The state can enforce an almost total ban on abortion

PHOENIX — Arizona may enforce a near-total abortion ban that has been stalled for nearly 50 years, a judge ruled Friday, meaning clinics across the state must stop providing procedures to prevent criminal charges being filed against doctors and others medical workers to avoid.

An injunction has long blocked enforcement of a law that was on the books before Arizona’s nationalization, banning nearly all abortions. The only exception is when the woman’s life is in danger.

The ruling also means people who want an abortion will have to go to another state to get one.

An appeal against the verdict is likely.

Pima County Superior Court Judge Kellie Johnson’s decision came more than a month after she heard arguments about Republican Attorney General Mark Brnovich’s motion to vacate the injunction. It was shortly after the US Supreme Court’s 1973 decision in Roe v. Wade, which stated that women have a constitutional right to an abortion.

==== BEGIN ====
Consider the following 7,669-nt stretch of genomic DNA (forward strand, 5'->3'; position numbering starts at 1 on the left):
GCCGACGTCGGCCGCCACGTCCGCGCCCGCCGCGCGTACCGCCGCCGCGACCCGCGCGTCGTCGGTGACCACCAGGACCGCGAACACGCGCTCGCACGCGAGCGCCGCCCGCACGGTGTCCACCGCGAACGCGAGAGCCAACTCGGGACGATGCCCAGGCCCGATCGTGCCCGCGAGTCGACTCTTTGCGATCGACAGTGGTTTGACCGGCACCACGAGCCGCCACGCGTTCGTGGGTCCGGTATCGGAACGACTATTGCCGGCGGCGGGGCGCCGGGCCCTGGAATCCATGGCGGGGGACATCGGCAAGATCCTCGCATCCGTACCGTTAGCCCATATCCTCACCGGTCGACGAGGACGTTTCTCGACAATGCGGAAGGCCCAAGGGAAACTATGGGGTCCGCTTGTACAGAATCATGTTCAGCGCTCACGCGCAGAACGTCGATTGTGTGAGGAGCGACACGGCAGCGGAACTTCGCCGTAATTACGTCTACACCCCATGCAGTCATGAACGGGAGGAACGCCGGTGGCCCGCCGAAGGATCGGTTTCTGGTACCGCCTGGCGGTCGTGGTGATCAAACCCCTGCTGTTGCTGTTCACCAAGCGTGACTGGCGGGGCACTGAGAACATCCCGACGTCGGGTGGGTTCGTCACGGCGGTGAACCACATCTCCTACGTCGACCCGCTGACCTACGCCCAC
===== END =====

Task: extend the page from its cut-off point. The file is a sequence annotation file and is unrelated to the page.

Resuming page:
The Supreme Court overturned Roe on June 24, saying states can regulate abortion as they please.

What is permitted in each state has shifted with the actions of legislators and courts. Abortion bans at any stage of pregnancy are in force in 12 Republican-led states.

In another state, Wisconsin, clinics have halted abortions over litigation over whether an 1849 ban is in effect. Georgia bans abortions once fetal cardiac activity has been established, and Florida and Utah have bans that take effect after 15 and 18 weeks of pregnancy, respectively. The state can enforce an almost total ban on abortion


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